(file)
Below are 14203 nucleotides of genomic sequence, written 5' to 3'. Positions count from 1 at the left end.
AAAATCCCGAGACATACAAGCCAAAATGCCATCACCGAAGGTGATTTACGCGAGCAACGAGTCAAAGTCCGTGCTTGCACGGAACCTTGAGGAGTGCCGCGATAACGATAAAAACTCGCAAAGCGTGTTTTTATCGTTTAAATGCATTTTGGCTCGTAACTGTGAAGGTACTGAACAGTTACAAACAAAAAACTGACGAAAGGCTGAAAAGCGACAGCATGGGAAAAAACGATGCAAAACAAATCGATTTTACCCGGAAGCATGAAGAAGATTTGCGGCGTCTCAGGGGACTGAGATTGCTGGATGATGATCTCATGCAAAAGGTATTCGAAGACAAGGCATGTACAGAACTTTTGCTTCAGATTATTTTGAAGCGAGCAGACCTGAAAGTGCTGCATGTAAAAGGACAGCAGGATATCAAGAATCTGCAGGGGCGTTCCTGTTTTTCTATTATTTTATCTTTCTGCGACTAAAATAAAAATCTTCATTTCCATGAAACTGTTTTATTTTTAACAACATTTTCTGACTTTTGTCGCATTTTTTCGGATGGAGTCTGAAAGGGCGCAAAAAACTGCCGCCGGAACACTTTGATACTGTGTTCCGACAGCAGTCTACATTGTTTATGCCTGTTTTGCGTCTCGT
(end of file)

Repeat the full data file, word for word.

Below are 14203 nucleotides of genomic sequence, written 5' to 3'. Positions count from 1 at the left end.
AAAATCCCGAGACATACAAGCCAAAATGCCATCACCGAAGGTGATTTACGCGAGCAACGAGTCAAAGTCCGTGCTTGCACGGAACCTTGAGGAGTGCCGCGATAACGATAAAAACTCGCAAAGCGTGTTTTTATCGTTTAAATGCATTTTGGCTCGTAACTGTGAAGGTACTGAACAGTTACAAACAAAAAACTGACGAAAGGCTGAAAAGCGACAGCATGGGAAAAAACGATGCAAAACAAATCGATTTTACCCGGAAGCATGAAGAAGATTTGCGGCGTCTCAGGGGACTGAGATTGCTGGATGATGATCTCATGCAAAAGGTATTCGAAGACAAGGCATGTACAGAACTTTTGCTTCAGATTATTTTGAAGCGAGCAGACCTGAAAGTGCTGCATGTAAAAGGACAGCAGGATATCAAGAATCTGCAGGGGCGTTCCTGTTTTTCTATTATTTTATCTTTCTGCGACTAAAATAAAAATCTTCATTTCCATGAAACTGTTTTATTTTTAACAACATTTTCTGACTTTTGTCGCATTTTTTCGGATGGAGTCTGAAAGGGCGCAAAAAACTGCCGCCGGAACACTTTGATACTGTGTTCCGACAGCAGTCTACATTGTTTATGCCTGTTTTGCGTCTCGT